A team of researchers from the University of Nicosia in Cyprus studied how air pollution, including carbon dioxide and soot, spreads in the air when a rocket rises through the Earth’s atmosphere. The researchers found that the concentrations of several pollutants in the mesosphere (the atmosphere at an altitude of 50 to 80 km) remain alarmingly high for long periods of time after each launch. These pollutants include the main warming gas – carbon dioxide. This discovery worries scientists. Local warming of the upper atmosphere can have far-reaching consequences for the Earth’s climate – and all because of rocket emissions.
The research is based on emissions from one of SpaceX’s most popular rockets today, Falcon 9, which burns RP1 fossil fuel and liquid oxygen. Such missiles produce exhaust, which contains carbon dioxide and water vapor, as well as various amounts of soot, nitrogen oxides, and sulfur. Carbon dioxide, water vapor, and nitrous oxide are greenhouse gases that absorb heat and warm our planet. The group’s statement said that, according to their modeling, the passage of the rocket through the mesosphere causes a significant local and instantaneous increase in carbon dioxide concentration.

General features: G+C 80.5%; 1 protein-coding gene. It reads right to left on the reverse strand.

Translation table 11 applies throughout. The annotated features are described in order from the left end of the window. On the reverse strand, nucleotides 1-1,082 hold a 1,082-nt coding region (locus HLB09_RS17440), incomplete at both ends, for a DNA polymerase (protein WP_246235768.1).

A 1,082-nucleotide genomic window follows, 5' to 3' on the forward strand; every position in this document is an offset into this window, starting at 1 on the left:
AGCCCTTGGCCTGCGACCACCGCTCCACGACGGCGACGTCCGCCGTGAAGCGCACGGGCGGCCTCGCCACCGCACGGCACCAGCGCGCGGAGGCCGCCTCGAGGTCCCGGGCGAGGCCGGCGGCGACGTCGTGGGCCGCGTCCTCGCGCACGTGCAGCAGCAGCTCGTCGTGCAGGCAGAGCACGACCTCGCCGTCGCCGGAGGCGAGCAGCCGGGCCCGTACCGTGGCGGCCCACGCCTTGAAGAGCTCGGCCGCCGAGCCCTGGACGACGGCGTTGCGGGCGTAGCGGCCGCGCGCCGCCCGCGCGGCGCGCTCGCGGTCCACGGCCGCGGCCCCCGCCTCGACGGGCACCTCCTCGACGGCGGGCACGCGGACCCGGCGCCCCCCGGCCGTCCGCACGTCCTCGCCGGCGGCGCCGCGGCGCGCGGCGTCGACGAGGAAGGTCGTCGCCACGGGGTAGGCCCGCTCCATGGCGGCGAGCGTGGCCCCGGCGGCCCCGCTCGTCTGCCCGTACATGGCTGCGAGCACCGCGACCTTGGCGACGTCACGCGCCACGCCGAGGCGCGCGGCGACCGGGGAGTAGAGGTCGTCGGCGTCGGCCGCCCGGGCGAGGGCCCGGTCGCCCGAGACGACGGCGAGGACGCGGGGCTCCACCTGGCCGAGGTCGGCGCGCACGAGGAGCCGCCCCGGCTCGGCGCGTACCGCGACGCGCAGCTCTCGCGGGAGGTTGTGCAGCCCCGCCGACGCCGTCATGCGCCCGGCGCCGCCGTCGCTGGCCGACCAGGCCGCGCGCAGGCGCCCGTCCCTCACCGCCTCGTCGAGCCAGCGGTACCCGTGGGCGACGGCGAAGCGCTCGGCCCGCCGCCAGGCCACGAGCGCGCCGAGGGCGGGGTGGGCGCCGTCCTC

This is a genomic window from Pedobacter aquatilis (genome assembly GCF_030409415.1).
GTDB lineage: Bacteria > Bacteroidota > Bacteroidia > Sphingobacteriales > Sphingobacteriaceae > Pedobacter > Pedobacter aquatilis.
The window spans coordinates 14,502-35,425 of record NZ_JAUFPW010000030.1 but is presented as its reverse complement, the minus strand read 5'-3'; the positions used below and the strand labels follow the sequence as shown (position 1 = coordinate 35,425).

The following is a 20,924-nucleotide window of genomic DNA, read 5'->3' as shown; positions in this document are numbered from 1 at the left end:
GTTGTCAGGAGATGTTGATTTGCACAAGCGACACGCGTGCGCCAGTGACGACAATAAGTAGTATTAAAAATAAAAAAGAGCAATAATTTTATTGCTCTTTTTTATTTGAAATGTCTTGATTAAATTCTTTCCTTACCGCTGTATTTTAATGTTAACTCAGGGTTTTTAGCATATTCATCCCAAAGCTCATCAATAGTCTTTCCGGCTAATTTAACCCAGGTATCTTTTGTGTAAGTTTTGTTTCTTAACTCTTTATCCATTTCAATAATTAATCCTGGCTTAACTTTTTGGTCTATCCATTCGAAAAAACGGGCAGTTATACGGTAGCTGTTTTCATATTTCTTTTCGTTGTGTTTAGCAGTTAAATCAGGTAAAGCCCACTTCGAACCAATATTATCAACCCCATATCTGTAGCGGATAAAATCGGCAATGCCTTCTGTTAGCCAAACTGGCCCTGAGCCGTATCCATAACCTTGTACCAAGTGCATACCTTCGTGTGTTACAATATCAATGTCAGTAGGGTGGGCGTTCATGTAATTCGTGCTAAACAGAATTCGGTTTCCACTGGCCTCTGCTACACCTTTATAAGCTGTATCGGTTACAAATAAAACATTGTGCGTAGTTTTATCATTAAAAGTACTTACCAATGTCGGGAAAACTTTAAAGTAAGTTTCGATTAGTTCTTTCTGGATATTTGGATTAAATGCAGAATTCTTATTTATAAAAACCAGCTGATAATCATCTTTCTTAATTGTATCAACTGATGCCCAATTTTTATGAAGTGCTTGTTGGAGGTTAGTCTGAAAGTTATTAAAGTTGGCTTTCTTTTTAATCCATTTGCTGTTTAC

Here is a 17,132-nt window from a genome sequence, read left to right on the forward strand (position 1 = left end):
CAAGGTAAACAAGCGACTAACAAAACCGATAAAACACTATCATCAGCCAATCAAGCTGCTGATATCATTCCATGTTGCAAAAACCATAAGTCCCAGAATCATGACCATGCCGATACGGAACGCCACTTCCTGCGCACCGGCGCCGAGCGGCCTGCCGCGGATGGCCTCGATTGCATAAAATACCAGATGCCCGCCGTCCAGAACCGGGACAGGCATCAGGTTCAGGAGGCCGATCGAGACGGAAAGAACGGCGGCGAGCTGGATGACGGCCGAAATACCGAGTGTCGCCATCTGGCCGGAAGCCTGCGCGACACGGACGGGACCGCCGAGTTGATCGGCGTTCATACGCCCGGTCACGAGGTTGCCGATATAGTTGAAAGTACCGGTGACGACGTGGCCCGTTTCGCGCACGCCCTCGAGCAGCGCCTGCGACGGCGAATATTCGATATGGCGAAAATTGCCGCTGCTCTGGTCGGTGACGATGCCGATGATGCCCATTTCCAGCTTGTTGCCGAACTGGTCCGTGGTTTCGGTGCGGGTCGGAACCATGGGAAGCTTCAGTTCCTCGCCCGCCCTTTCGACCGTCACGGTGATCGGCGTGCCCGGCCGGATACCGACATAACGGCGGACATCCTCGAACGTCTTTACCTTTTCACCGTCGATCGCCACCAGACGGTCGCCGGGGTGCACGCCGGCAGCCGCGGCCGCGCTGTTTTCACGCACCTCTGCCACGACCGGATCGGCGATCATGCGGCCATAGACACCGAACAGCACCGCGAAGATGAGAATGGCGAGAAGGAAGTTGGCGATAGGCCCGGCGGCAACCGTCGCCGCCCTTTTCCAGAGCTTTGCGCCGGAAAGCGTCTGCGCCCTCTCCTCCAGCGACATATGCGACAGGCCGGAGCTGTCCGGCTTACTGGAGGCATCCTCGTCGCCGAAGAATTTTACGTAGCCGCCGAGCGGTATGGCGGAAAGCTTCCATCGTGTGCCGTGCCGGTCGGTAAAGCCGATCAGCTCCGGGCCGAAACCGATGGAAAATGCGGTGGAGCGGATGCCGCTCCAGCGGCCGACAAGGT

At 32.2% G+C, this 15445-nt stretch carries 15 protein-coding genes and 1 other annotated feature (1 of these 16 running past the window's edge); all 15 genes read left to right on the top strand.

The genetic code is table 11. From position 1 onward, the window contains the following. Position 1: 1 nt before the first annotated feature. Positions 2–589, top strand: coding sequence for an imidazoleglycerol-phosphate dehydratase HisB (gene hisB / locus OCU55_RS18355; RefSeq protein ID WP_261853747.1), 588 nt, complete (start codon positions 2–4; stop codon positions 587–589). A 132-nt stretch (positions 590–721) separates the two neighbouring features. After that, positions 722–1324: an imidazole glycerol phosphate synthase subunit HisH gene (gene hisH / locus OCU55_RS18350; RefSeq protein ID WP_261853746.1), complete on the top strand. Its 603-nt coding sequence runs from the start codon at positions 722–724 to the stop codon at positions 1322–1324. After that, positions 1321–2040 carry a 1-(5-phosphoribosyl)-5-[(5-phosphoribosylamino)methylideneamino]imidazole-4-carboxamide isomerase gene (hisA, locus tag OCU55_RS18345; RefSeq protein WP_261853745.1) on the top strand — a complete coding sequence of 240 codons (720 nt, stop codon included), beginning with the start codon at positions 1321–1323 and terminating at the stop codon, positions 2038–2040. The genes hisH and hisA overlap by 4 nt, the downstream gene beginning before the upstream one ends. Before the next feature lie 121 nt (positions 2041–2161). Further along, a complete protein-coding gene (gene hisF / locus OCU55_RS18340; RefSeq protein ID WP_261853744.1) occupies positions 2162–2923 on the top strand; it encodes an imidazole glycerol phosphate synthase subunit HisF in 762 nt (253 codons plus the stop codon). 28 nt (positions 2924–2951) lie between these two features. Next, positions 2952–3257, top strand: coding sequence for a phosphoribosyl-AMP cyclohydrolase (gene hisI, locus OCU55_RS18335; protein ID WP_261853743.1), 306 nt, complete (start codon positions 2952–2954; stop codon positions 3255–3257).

Eventually, atmospheric circulation dissipates these greenhouse gases and returns their concentration to a “standard” level. However, it is unknown how long the concentrations remain elevated and what their effect is on the temperature of the mesosphere.
Other effects of rocket launches on the mesosphere have been described previously. For example, it was known that the launch of NASA’s space shuttles cause the formation of spectacular polar mesospheric clouds, the most common type of clouds that form in the Earth’s atmosphere. Scientists are also concerned about the effects of aluminum oxide and other particles from rocket exhaust on stratospheric ozone and the thermal balance of the Earth’s atmosphere.
According to the Environmental and Energy Study Institute, when it comes to greenhouse gases alone, the contribution of rocket launches is negligible: they account for only 1% of the aviation carbon footprint, which is only 2.4% of annual global carbon emissions.
But the space industry is growing, and the number of launches is increasing every year. And the results of the study show that it would be good to monitor the situation closely.